When things like yesterday’s bombings in Boston or the shootings in Newtown happen, I go to this weird place of emotional detachment and just observe everything that’s happening around me. That’s not to say I don’t hurt for the people who are affected — I very much do — it’s just an entrenched defense mechanism left over from life as a reporter. You shut your emotions down so you can do your job until you have time to process it all, but my brain hasn’t yet realized I don’t have a job to do in this case.
Everyone must deal with traumatic events in their own way, and in this era of connectedness, people are trying to process their emotions more and more through social media. And as I was in my weird place yesterday I watched that happen: people questioning why someone would do such a thing, people trying to share tidbits of news, people expressing their prayers, etc. I get this. Getting caught up in every last detail of an event like this comes from the urge to find reason and meaning and comfort. We want to understand why so that we can be comforted that we would never be the cause or the effect of such tragedy.
The thing is, there is no reason to be found in irrational acts. You might get a “why,” but it won’t satisfy, and it may just make you feel angrier or more confused. And getting caught up in the manic flow of information and the noise of social media in traumatic times will make you crazy. Literally — I came out of seven years of working for a 24/7/365 breaking-news media company with a nice side of anxiety disorder.
My encouragement to all of you during traumatic times is to step away from the social media (and media in general) and breathe. Go outside and take a walk or go for a bike ride and be thankful for your life and the lives of your loved ones. Hug your family and friends in person when you can and call or Facetime/Skype them when you can’t. The news will be there at the end of the day or week, whenever you give yourself permission to look again. As an added bonus, taking a break from it will give law enforcement, reporters and everyone else involved time to straighten out the facts and sort out the fiction.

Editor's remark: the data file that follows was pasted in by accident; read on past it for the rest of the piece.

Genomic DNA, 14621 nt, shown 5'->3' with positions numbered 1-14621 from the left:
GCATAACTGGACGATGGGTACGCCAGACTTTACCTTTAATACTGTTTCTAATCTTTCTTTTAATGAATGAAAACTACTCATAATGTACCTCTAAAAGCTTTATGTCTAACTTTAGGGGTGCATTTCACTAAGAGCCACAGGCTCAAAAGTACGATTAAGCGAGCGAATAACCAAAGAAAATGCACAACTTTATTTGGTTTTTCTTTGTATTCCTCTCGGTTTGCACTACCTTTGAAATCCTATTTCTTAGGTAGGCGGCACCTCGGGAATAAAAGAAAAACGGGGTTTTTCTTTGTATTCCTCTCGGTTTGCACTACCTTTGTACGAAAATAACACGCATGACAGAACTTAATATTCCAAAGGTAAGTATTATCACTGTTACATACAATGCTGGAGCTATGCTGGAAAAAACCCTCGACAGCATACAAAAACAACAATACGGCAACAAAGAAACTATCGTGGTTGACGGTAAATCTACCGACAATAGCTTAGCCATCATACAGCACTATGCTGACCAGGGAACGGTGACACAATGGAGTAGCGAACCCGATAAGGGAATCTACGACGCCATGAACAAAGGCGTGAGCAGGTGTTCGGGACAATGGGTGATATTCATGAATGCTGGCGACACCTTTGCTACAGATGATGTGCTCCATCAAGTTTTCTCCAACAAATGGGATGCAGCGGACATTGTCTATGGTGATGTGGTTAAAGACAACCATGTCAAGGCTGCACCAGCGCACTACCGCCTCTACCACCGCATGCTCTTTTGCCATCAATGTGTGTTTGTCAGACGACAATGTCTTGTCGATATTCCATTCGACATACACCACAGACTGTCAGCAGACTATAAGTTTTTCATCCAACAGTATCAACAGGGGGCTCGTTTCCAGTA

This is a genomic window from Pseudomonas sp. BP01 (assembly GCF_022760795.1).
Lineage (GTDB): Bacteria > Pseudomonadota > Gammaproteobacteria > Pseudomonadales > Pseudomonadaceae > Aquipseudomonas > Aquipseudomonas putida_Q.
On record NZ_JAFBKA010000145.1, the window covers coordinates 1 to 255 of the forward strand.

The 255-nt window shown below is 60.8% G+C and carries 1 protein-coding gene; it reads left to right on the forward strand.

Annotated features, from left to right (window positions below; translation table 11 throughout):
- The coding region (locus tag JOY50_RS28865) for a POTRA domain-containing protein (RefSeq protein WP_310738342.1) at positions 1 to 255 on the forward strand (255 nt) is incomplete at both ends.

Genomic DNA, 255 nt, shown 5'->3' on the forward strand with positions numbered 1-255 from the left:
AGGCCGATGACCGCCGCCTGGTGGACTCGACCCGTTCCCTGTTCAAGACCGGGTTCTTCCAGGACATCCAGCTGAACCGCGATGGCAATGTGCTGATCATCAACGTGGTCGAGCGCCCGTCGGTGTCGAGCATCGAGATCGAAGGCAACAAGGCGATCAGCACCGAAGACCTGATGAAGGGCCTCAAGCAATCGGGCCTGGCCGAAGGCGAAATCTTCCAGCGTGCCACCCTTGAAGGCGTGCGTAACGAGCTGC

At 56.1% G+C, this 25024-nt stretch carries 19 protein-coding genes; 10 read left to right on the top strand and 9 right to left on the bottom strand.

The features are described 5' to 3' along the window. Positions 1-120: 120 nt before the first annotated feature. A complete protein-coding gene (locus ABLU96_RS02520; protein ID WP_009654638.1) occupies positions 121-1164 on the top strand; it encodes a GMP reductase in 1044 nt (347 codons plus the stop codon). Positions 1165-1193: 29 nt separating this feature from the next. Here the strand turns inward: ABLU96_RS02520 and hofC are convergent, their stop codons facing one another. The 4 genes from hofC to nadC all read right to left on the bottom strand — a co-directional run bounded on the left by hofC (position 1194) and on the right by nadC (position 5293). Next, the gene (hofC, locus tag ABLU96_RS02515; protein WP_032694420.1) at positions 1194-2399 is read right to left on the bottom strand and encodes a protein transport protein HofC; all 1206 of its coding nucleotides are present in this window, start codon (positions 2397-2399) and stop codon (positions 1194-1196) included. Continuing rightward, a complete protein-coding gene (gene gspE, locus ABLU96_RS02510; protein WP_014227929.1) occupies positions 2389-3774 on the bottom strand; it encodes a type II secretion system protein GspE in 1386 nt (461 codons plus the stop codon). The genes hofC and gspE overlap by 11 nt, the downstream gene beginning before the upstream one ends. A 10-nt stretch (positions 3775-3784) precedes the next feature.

When you do follow the news, do so wisely. Turn off unnecessary noise. Limit the outlets from which you seek your news. (I recommend The Associated Press, which has some of the most rigorous sourcing standards, and the local paper of record, in this case the Boston Globe, which normally will have the best sources and most resources in these situations.) My husband chose to follow just the Globe yesterday, and he said he was glad to have a limited amount of noise while still staying informed of what was happening.
We live in a hyper-connected world where people who want to do damage can easily learn how and obtain the means necessary. We’re all sick of it, but it’s not going to go away anytime soon. That sounds like a resignation to the evil. It’s not because things can still be changed, but until we figure out how to do that on a grander scale, we need to take care of our connection to life around ourselves in the most direct way possible. The connection of social media is good until it isn’t, at which point it’s a distraction or worse.
Love on your loved ones as hard as you can until their time or yours comes. Get to know your neighbors and help them — even the crazy ones. Be kind, gentle and forgiving. Do good in the world. (As Mister Rogers and Patton Oswalt remind us) focus on the good in others. Remember that there’s good in all.